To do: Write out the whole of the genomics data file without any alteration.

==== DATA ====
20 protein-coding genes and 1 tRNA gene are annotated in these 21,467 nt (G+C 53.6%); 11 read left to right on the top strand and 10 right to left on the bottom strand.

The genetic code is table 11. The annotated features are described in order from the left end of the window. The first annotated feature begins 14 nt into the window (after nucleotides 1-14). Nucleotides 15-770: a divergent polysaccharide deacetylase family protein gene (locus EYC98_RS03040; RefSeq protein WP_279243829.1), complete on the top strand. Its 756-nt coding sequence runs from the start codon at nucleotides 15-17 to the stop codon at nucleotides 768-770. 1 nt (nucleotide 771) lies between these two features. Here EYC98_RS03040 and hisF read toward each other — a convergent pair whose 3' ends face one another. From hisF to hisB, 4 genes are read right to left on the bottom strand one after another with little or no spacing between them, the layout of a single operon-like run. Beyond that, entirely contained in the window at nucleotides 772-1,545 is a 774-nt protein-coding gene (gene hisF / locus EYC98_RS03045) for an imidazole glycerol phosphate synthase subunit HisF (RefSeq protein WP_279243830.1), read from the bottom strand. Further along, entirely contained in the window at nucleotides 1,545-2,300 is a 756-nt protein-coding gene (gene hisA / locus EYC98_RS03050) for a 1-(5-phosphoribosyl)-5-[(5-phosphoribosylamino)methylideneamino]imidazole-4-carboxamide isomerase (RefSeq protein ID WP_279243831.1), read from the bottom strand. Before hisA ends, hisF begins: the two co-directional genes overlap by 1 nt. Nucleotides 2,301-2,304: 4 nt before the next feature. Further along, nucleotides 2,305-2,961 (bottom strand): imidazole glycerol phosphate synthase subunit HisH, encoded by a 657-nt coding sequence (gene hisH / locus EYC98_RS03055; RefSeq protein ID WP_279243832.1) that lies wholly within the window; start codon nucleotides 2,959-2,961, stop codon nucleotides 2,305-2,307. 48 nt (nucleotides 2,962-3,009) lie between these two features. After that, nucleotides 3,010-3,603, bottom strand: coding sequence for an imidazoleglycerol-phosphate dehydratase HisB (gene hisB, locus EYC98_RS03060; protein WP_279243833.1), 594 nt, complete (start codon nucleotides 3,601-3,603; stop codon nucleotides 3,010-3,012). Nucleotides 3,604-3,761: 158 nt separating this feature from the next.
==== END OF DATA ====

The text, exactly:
20 protein-coding genes and 1 tRNA gene are annotated in these 21,467 nt (G+C 53.6%); 11 read left to right on the top strand and 10 right to left on the bottom strand.

The genetic code is table 11. The annotated features are described in order from the left end of the window. The first annotated feature begins 14 nt into the window (after nucleotides 1-14). Nucleotides 15-770: a divergent polysaccharide deacetylase family protein gene (locus EYC98_RS03040; RefSeq protein WP_279243829.1), complete on the top strand. Its 756-nt coding sequence runs from the start codon at nucleotides 15-17 to the stop codon at nucleotides 768-770. 1 nt (nucleotide 771) lies between these two features. Here EYC98_RS03040 and hisF read toward each other — a convergent pair whose 3' ends face one another. From hisF to hisB, 4 genes are read right to left on the bottom strand one after another with little or no spacing between them, the layout of a single operon-like run. Beyond that, entirely contained in the window at nucleotides 772-1,545 is a 774-nt protein-coding gene (gene hisF / locus EYC98_RS03045) for an imidazole glycerol phosphate synthase subunit HisF (RefSeq protein WP_279243830.1), read from the bottom strand. Further along, entirely contained in the window at nucleotides 1,545-2,300 is a 756-nt protein-coding gene (gene hisA / locus EYC98_RS03050) for a 1-(5-phosphoribosyl)-5-[(5-phosphoribosylamino)methylideneamino]imidazole-4-carboxamide isomerase (RefSeq protein ID WP_279243831.1), read from the bottom strand. Before hisA ends, hisF begins: the two co-directional genes overlap by 1 nt. Nucleotides 2,301-2,304: 4 nt before the next feature. Further along, nucleotides 2,305-2,961 (bottom strand): imidazole glycerol phosphate synthase subunit HisH, encoded by a 657-nt coding sequence (gene hisH / locus EYC98_RS03055; RefSeq protein ID WP_279243832.1) that lies wholly within the window; start codon nucleotides 2,959-2,961, stop codon nucleotides 2,305-2,307. 48 nt (nucleotides 2,962-3,009) lie between these two features. After that, nucleotides 3,010-3,603, bottom strand: coding sequence for an imidazoleglycerol-phosphate dehydratase HisB (gene hisB, locus EYC98_RS03060; protein WP_279243833.1), 594 nt, complete (start codon nucleotides 3,601-3,603; stop codon nucleotides 3,010-3,012). Nucleotides 3,604-3,761: 158 nt separating this feature from the next.